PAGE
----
Mariah Carey was there, as was retired basketball star Allen Iverson and Australian supermodel Miranda Kerr. A Chinese pop group called CY Girls performed a song called Wanna Buy, Wanna Buy.
The title offers the best clue to where all the celebrities had gathered: the Shanghai gala for Singles’ Day, the shopping bonanza held each year on November 11 by Alibaba. The glamorous Kerr took to the stage to launch sales of her skincare label KORA on the e-commerce giant’s Tmall platform.
One person who was notably absent, however, was Jack Ma. The founder of Alibaba has long been a fixture at the annual gala and he is known for his showmanship (kicking off his company’s 18th anniversary party last year, Ma dressed up as Michael Jackson and did a dance routine). But as Alibaba celebrated the tenth anniversary of its bargain-driven event this year, Ma made only a cameo appearance in a pre-recorded video that showed him diligently wrapping packages.
Perhaps he wants to take a backseat after announcing in September that he will relinquish his role as company chairman next year. “Ma Yun, who created Singles’ Day and singlehandedly changed the way Chinese consumers shop, is about to retire. It feels like Singles’ Day is never to be the same again. But more importantly, his retirement signals that it is the end of an era. At least, using big discounts to lure consumers is now officially a thing of the past,” reckoned Phoenix News.
The idea of Singles’ Day was actually inspired by Black Friday in the US, although Alibaba picked November 11 to launch its year-end shopping frenzy. Initially the shopping festival was more popular among college students and young graduates, who celebrated being single (or not) by going to shopping malls. During its inaugural edition in 2009, only 27 Chinese brands took part and their promotional push resulted in just Rmb50 million of sales on Tmall.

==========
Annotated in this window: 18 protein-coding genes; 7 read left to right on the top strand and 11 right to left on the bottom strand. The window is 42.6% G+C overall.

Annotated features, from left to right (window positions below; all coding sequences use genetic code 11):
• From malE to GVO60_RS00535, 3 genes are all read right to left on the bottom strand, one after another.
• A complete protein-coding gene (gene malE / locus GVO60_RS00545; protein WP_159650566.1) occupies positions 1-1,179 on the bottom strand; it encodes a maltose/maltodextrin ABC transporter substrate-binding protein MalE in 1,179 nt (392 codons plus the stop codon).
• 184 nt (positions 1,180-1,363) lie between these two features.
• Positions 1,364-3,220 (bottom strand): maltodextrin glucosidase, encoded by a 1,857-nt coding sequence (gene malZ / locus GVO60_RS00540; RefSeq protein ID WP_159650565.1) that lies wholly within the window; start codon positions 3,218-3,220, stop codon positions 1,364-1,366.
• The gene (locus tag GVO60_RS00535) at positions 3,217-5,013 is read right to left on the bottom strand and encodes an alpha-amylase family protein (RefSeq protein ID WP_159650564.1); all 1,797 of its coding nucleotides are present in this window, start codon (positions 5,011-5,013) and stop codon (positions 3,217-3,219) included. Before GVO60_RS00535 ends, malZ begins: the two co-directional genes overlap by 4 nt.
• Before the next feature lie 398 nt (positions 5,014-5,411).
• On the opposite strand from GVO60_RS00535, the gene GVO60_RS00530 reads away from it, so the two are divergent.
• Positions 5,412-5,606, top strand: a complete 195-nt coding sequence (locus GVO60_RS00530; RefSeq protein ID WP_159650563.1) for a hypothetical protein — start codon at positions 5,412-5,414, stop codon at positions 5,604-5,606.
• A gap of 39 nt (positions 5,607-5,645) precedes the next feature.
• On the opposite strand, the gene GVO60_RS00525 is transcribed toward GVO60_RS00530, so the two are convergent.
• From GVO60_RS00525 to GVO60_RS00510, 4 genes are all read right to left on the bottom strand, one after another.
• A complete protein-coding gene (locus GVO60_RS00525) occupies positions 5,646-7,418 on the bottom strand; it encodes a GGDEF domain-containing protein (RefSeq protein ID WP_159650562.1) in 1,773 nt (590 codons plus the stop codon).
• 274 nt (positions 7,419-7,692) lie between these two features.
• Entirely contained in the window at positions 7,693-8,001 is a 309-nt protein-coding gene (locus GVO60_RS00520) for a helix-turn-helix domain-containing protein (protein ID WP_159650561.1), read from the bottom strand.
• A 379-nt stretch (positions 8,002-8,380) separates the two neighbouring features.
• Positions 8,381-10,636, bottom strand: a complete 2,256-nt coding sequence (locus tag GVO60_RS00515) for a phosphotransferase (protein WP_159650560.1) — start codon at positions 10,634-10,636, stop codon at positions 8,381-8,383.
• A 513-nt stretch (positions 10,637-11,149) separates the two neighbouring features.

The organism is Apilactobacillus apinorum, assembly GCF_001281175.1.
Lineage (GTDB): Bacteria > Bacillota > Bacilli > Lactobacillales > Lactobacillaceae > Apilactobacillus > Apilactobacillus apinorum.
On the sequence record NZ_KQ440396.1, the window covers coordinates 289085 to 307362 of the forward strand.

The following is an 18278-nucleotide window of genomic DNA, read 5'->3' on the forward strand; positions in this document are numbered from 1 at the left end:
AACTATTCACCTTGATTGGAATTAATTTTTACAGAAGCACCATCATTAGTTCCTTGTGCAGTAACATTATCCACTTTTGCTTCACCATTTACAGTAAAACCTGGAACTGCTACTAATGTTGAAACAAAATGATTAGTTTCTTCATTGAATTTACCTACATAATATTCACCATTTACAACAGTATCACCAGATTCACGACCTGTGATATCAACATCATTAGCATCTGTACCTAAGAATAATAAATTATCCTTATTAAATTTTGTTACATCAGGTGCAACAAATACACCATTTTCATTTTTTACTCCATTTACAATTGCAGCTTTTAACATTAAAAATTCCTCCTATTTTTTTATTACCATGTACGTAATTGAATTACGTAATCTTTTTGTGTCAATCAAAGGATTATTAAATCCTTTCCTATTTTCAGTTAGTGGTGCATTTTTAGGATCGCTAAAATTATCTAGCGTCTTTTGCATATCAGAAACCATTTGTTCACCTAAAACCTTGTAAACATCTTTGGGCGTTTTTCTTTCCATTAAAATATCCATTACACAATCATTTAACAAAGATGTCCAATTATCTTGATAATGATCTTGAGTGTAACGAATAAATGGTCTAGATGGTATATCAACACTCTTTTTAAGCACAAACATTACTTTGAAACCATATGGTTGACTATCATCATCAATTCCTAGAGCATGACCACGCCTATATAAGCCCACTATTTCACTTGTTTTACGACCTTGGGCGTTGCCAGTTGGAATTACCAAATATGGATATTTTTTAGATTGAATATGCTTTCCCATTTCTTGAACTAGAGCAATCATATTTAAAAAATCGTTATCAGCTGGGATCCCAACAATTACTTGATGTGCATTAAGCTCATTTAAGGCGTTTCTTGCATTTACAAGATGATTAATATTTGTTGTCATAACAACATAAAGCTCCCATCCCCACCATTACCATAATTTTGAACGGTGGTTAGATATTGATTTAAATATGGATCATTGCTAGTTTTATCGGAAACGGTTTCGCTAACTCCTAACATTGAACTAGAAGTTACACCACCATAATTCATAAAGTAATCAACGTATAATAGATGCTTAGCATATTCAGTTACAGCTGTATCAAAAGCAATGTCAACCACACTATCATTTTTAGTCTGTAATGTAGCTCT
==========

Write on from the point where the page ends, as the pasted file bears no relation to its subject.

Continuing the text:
This time round, even without Ma’s star power, 180,000 global and Chinese brands participated and sales topped Rmb213.5 billion ($30.8 billion) in a single day. That easily toppled last year’s $25.8 billion. In comparison, CNBC noted that Amazon’s Prime Day in July is estimated to have generated about $4 billion in sales globally. Online sales during Black Friday last year totalled $5 billion.
Despite setting a new sales record, analysts noted that the event’s growth rate fell from 39% to 27%, the smallest increase to date. As Singles’ Day has become a barometer of consumer sentiment, some suggest that the relatively smaller increase is further proof of a trend being dubbed as “consumption downgrading” (see WiC425). Others wondered if the stellar growth in the e-commerce industry, partially driven by price discounting in the past, has finally hit a wall.
Nevertheless, Joe Tsai, Alibaba’s executive vice chairman, told reporters that he is optimistic about the outlook. “There are 300 million [in China’s] middle class. In the next 10 to 15 years, that number will double to 600 million,” he said on November 12, the day after the shopping extravaganza. “That number is not going to stop, trade war or no trade war. Any kind of short-term economic effects, we believe, will be cyclical.”
Tsai may be optimistic about middle-class growth but it hasn’t stopped Alibaba’s management from trying to reduce its reliance on online retailing through diversification. When the Hangzhou-based company announced its third quarter results early this month its non-core businesses contributed 15% to its revenues, compared with just 9% two years ago.
Among these new growth engines, cloud computing reported a 90% increase in revenue to Rmb5.7 billion in the quarter. Nevertheless, the division is still a relatively small business, accounting for 7% of total revenue in the quarter versus 5% in the same period the year before. The division is in expansion phase, and not just in China: it recently opened a new data centre in the UK.
Many of Alibaba’s newer businesses are bleeding cash. Cloud computing recorded a net loss of Rmb230 million during the period. The digital entertainment division, including streaming site Youku Tudou, was Rmb3.8 billion in the red. This partly explains why Alibaba’s New York-listed shares took a 4% dive on November 12.
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